This uncommon multi-span pony truss bridge was preserved in place for pedestrian use. It has attractive lattice railing.
Information and Findings From Ohio's Historic Bridge
The bridge carries a trail over a stream in Crystal Springs Park. It is for pedestrian use only.
The approximately 220'-long, riveted Pratt pony truss bridge is supported on ashlar substructure units that predate this superstructure (old bridge lost in 1913 flood). Panels are about 20' long. The upper chords and inclined end posts are built up box sections and the diagonals and verticals are built up with back-to-back angles with lacing. There are original outriggers. Of particular note are the handsome lattice railings set inside the truss lines and the end fill panels with cast iron posts. The steel grid deck is not original. The plaque has been damaged, so it is not possible to read which firm fabricated the bridge if indeed that information was ever part of the plaque mounted to an inclined end post.
The bridge maintains the aspects of integrity.
Summary of Significance
The riveted Pratt pony truss bridge was placed in
1914 to replace one lost in the great 1913 flood. It is a complete
example of its type, but it is not an early example nor does it have
innovative or distinctive details. There are at least 25 older riveted
truss bridges in the state Extant riveted truss bridges in Ohio date to
the turn of the 20th century, and it is the early examples that
chronicle the historical and technological significant of the design.
The plaque on this bridge has been damaged, so the fabricator is not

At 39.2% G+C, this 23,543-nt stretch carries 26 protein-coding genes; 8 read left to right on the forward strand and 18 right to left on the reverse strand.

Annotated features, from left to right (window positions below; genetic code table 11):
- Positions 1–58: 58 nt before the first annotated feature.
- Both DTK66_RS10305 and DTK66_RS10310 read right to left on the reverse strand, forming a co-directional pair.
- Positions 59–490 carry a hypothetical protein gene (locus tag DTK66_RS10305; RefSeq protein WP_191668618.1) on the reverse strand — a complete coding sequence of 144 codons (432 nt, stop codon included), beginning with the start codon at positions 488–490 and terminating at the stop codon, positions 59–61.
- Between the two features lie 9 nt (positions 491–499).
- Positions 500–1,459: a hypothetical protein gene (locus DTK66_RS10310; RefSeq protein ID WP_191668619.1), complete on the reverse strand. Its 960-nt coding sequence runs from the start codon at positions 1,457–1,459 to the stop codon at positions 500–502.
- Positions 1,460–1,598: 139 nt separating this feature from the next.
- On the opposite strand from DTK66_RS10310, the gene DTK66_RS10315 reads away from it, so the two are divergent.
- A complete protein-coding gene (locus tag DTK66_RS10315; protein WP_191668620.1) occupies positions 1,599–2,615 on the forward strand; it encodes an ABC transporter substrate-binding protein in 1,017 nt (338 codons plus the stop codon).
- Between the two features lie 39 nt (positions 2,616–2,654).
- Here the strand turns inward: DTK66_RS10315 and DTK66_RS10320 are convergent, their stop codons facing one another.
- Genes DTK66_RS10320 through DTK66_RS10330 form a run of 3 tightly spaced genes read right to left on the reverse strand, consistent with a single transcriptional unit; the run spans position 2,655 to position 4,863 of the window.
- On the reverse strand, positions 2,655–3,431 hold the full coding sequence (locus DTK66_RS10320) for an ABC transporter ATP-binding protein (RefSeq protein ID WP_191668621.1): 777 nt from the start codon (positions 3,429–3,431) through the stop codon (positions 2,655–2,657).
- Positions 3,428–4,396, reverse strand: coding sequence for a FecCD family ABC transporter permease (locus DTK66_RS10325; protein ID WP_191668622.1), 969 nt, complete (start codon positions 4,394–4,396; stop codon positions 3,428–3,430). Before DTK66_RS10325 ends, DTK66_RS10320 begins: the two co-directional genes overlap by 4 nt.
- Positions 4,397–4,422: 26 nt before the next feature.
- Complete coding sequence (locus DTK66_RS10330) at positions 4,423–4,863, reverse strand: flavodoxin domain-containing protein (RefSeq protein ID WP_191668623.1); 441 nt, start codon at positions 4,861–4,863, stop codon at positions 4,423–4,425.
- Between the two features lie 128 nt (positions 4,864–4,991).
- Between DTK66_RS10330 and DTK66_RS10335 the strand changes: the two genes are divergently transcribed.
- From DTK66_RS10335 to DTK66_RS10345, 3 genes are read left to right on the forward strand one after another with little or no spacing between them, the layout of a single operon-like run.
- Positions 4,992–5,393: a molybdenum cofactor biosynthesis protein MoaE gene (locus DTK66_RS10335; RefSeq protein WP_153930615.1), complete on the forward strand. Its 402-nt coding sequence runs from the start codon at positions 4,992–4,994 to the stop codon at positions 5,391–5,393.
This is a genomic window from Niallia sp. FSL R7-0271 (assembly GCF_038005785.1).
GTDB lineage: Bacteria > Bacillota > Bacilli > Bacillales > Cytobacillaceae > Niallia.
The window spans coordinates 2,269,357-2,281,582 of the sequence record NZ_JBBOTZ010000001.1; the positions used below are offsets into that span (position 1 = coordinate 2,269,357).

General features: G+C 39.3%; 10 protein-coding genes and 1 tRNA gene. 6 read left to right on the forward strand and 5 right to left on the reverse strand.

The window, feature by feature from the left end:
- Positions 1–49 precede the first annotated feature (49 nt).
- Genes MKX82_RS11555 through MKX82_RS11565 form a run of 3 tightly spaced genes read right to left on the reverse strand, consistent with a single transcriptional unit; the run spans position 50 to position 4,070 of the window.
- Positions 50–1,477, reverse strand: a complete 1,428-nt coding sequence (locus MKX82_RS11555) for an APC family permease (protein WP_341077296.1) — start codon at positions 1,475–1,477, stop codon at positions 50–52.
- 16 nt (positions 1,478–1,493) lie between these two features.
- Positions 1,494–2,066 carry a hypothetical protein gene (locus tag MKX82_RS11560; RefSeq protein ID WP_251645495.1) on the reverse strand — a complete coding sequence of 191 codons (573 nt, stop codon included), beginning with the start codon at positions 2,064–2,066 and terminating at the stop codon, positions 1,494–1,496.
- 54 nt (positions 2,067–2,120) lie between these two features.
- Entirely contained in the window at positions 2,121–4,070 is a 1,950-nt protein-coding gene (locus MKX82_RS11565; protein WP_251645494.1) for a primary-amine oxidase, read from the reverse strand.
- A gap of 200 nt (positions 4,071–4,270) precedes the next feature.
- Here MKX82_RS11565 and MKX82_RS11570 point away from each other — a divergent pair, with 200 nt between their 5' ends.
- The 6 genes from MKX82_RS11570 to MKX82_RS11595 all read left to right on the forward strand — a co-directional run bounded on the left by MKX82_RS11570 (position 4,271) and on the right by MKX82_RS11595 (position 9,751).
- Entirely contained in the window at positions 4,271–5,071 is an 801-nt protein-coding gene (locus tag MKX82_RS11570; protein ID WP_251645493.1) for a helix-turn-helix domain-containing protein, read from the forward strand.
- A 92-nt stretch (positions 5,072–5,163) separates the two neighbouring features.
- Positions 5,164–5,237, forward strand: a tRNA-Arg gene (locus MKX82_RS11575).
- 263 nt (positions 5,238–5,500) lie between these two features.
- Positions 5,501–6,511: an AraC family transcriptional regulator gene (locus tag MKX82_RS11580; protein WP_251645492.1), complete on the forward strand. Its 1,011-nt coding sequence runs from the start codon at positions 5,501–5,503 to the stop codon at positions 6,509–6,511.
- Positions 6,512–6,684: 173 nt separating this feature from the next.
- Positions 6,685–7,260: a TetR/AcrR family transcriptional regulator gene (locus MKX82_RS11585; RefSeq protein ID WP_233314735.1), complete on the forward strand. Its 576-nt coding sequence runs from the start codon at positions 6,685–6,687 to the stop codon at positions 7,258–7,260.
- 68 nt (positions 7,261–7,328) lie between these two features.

readily apparent. The completeness of the bridge makes it a fine example
of its type, design, and context.
Pratt trusses were undoubtedly
the most popular truss design of the last quarter of the 19th century
and continued to be built into the 20th century, although eventually
superseded in popularity starting about 1900 by the Warren truss design,
which was better suited for riveted rather than pinned panel point
connections. The Pratt design, which initially was a combination of wood
compression and iron tension members, was patented in 1844 by Thomas &
Caleb Pratt. The great advantage of the Pratt over other designs was the
relative ease of calculating the distribution of stresses. More
significantly, it translated well into an all-metal, pin-connected
design in lengths of less than 200'. Significant surviving examples of
all-metal Pratt trusses mostly date to the last quarter of the 19th
century, and they are found with thru, pony, and the less common
bedstead configuration. Post-1890 Pratt trusses show a progression
toward less variation in their details such that by 1900 the design was
quite formulaic with few significant differences between the designs of
various builders. This marked the end of the pin-connected Pratt's
technological evolution and, in fact, it was soon waning and eclipsed in
the highway bridge market by more rigid, rivet-connected truss designs,
particularly the Warren but also riveted Pratts. The transition to
riveted connections, which happened even earlier with railroads than
highways, was in no small part due to concerns about stress reversals at
the pins under heavier loads and improvements in pneumatic field
riveting equipment in the early 1900s. In Ohio, Pratt truss highway
bridges, whether pinned or riveted, were almost always built under the
auspices of counties and local units of government; the Pratt was not a
standard design of the state highway department.
Bridge Considered Historic By Survey: No
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